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In the Loop

The pandemic is changing the dialogue about reusable packaging

Latent distrust about safety won't disappear on its own, so advocates must prepare to double down on discussing the virtues of reusable bags, cups or containers.


There is no evidence that reusable bags, cups or containers contribute to the spread of the novel coronavirus any more or any less than their single-use counterparts.

Whether intended for one, two or 200 uses, theoretically every vessel or satchel, under the right conditions, could carry or transmit something. Just like our clothes, countertops and keyboards, packaging is made from materials, and consumers must abide by sanitation best practices and health and safety guidelines. 

Yet, from the San Francisco Bay Area to New York, municipalities are temporarily repealing bans on single-use plastic bags and prohibiting reusables in grocery stores and food service settings to help reduce contamination and flatten the curve. What gives? 

On one hand, there’s caution. Consumers are erring on the side of "safe over sorry" amid global uncertainty, opting to avoid any possible source of transmission. And particularly when it comes to vulnerable populations and frontline workers, I see no room for judging any extra precautions individuals might take.

On the other hand, there’s a more nefarious narrative unfolding that has nothing to do with citizen well-being. A number of journalists have documented how the plastics industry is actively lobbying to suspend single-use plastic bans, propagating misinformation and capitalizing on the fears of lawmakers and consumers alike. 

As lawmakers, consumers and all of us operate from a place of fear, it’s worth revisiting that for many people, reusables don’t feel safe.
In a letter to the United States Department of Health and Human Services, the Plastics Industry Association called for the institution to declare single-use bans a health threat during a pandemic. NGOs including Greenpeace and UPSTREAM have been quick to respond, debunking the supporting studies as irrelevant or misrepresented, the most commonly cited of which was funded by industry trade association the American Chemistry Council in 2011.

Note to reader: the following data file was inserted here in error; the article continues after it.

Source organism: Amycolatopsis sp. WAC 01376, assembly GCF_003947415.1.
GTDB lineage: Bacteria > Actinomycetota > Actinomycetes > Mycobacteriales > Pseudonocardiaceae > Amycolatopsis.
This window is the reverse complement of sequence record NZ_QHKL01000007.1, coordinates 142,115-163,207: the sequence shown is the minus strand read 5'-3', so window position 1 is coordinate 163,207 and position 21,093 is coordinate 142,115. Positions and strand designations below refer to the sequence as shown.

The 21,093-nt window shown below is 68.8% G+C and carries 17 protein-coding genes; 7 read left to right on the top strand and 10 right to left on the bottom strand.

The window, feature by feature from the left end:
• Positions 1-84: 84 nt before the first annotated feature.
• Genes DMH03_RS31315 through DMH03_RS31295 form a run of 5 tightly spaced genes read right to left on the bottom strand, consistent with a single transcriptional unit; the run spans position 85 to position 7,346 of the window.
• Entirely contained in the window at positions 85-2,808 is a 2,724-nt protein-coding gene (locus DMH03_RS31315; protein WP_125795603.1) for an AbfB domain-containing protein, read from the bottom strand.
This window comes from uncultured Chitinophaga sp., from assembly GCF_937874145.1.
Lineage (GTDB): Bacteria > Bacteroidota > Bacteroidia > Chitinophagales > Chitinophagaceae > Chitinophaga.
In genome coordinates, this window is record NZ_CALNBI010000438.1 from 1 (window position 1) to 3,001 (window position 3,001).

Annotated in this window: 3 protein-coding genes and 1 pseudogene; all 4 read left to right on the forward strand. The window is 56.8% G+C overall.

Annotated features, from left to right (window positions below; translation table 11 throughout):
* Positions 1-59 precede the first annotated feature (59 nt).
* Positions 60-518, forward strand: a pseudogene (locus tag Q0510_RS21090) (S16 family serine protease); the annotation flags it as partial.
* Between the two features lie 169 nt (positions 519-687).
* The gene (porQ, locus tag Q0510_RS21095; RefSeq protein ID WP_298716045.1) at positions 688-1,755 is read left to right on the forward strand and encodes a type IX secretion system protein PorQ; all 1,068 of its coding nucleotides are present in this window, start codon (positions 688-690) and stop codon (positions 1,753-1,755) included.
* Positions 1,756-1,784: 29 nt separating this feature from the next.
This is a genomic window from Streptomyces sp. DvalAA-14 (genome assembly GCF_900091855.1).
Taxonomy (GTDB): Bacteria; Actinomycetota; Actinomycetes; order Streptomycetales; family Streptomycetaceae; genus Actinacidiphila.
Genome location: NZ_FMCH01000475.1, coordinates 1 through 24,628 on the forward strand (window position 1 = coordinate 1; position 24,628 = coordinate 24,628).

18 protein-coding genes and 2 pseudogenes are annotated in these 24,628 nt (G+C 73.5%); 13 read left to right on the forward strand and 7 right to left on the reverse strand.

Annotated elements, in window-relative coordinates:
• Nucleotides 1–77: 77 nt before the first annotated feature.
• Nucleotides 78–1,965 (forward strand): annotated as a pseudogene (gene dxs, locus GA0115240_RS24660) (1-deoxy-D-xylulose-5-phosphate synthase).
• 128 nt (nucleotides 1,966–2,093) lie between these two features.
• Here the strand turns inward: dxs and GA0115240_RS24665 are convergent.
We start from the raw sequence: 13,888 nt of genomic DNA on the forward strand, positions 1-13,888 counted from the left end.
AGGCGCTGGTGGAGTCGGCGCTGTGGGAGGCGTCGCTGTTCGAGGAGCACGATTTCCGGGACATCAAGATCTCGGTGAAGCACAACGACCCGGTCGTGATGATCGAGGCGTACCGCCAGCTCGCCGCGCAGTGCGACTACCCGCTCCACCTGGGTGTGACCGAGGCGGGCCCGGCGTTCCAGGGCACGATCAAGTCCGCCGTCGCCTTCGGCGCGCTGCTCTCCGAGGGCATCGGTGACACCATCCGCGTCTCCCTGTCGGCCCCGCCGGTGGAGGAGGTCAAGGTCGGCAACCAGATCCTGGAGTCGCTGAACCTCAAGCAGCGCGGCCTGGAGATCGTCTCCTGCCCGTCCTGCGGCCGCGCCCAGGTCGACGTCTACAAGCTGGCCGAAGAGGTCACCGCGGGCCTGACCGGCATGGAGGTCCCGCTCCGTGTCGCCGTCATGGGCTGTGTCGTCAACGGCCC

I’m ironically comforted by the drumbeat of industry claims and activist counterclaims, making things feel a little more normal. 

As lawmakers, consumers and all of us operate from a place of fear, it’s worth revisiting that for many people, reusables don’t feel safe. Regardless whether this doubt has been exacerbated by industry encouragement, anecdotal evidence suggests greater reliance on single-use items when the going gets tough. The crux of the matter isn’t about near-term consumer decision-making or reactive pauses on plastic policies. The real question will be about the endurance of new behaviors and the continuation of reusability’s momentum. 

In her book "Dare to Lead," shame researcher Brené Brown, godmother of the anxious and afraid, writes, "Leaders must either invest a reasonable amount of time attending to fears and feelings, or squander an unreasonable amount of time trying to manage ineffective and unproductive behavior." In this case, breaking revived single-use habits will call for a reckoning of these deep-seated fears. The latent distrust of reusables’ safety won’t disappear on its own. 

The dust will settle, single-use plastics bans will be reinstated, and business will return to some version of normal. And when that happens, it will be crucial for companies and organizations doubling down on reusability to acknowledge and overcome these fears if science, sustainability and circularity are to overcome the incumbents. 

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